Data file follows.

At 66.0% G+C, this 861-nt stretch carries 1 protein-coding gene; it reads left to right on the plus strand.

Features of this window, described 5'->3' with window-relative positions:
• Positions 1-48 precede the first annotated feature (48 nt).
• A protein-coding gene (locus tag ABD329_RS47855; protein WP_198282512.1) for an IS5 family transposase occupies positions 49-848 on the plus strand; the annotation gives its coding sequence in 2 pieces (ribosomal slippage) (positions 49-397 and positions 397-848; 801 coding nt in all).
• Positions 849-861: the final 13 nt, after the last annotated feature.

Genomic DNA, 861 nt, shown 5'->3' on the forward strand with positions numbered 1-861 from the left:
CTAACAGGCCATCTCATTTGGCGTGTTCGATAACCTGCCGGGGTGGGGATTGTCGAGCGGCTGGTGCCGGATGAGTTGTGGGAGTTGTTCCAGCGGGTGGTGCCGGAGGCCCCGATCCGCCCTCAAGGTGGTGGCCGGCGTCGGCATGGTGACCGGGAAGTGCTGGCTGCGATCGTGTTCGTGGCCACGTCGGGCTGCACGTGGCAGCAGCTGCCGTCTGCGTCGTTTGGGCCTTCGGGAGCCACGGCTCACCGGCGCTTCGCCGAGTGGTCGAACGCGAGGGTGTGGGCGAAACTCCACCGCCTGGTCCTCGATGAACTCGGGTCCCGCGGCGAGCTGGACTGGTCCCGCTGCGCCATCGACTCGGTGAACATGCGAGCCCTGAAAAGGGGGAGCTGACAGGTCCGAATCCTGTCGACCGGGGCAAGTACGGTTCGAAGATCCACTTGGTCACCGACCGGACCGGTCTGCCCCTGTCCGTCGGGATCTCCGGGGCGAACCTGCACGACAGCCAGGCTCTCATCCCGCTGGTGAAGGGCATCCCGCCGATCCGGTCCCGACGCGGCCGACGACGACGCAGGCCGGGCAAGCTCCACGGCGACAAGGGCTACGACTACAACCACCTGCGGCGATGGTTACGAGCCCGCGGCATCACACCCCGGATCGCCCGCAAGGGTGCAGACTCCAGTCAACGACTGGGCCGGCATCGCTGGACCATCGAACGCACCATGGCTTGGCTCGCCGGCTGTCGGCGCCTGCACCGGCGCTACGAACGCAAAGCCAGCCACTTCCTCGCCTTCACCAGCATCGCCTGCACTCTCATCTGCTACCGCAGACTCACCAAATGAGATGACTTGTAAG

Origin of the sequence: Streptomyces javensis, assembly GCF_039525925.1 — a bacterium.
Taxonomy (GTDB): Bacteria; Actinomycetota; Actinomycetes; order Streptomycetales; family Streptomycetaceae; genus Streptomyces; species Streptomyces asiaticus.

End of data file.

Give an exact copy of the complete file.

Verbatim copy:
At 66.0% G+C, this 861-nt stretch carries 1 protein-coding gene; it reads left to right on the plus strand.

Features of this window, described 5'->3' with window-relative positions:
• Positions 1-48 precede the first annotated feature (48 nt).
• A protein-coding gene (locus tag ABD329_RS47855; protein WP_198282512.1) for an IS5 family transposase occupies positions 49-848 on the plus strand; the annotation gives its coding sequence in 2 pieces (ribosomal slippage) (positions 49-397 and positions 397-848; 801 coding nt in all).
• Positions 849-861: the final 13 nt, after the last annotated feature.

Genomic DNA, 861 nt, shown 5'->3' on the forward strand with positions numbered 1-861 from the left:
CTAACAGGCCATCTCATTTGGCGTGTTCGATAACCTGCCGGGGTGGGGATTGTCGAGCGGCTGGTGCCGGATGAGTTGTGGGAGTTGTTCCAGCGGGTGGTGCCGGAGGCCCCGATCCGCCCTCAAGGTGGTGGCCGGCGTCGGCATGGTGACCGGGAAGTGCTGGCTGCGATCGTGTTCGTGGCCACGTCGGGCTGCACGTGGCAGCAGCTGCCGTCTGCGTCGTTTGGGCCTTCGGGAGCCACGGCTCACCGGCGCTTCGCCGAGTGGTCGAACGCGAGGGTGTGGGCGAAACTCCACCGCCTGGTCCTCGATGAACTCGGGTCCCGCGGCGAGCTGGACTGGTCCCGCTGCGCCATCGACTCGGTGAACATGCGAGCCCTGAAAAGGGGGAGCTGACAGGTCCGAATCCTGTCGACCGGGGCAAGTACGGTTCGAAGATCCACTTGGTCACCGACCGGACCGGTCTGCCCCTGTCCGTCGGGATCTCCGGGGCGAACCTGCACGACAGCCAGGCTCTCATCCCGCTGGTGAAGGGCATCCCGCCGATCCGGTCCCGACGCGGCCGACGACGACGCAGGCCGGGCAAGCTCCACGGCGACAAGGGCTACGACTACAACCACCTGCGGCGATGGTTACGAGCCCGCGGCATCACACCCCGGATCGCCCGCAAGGGTGCAGACTCCAGTCAACGACTGGGCCGGCATCGCTGGACCATCGAACGCACCATGGCTTGGCTCGCCGGCTGTCGGCGCCTGCACCGGCGCTACGAACGCAAAGCCAGCCACTTCCTCGCCTTCACCAGCATCGCCTGCACTCTCATCTGCTACCGCAGACTCACCAAATGAGATGACTTGTAAG

Origin of the sequence: Streptomyces javensis, assembly GCF_039525925.1 — a bacterium.
Taxonomy (GTDB): Bacteria; Actinomycetota; Actinomycetes; order Streptomycetales; family Streptomycetaceae; genus Streptomyces; species Streptomyces asiaticus.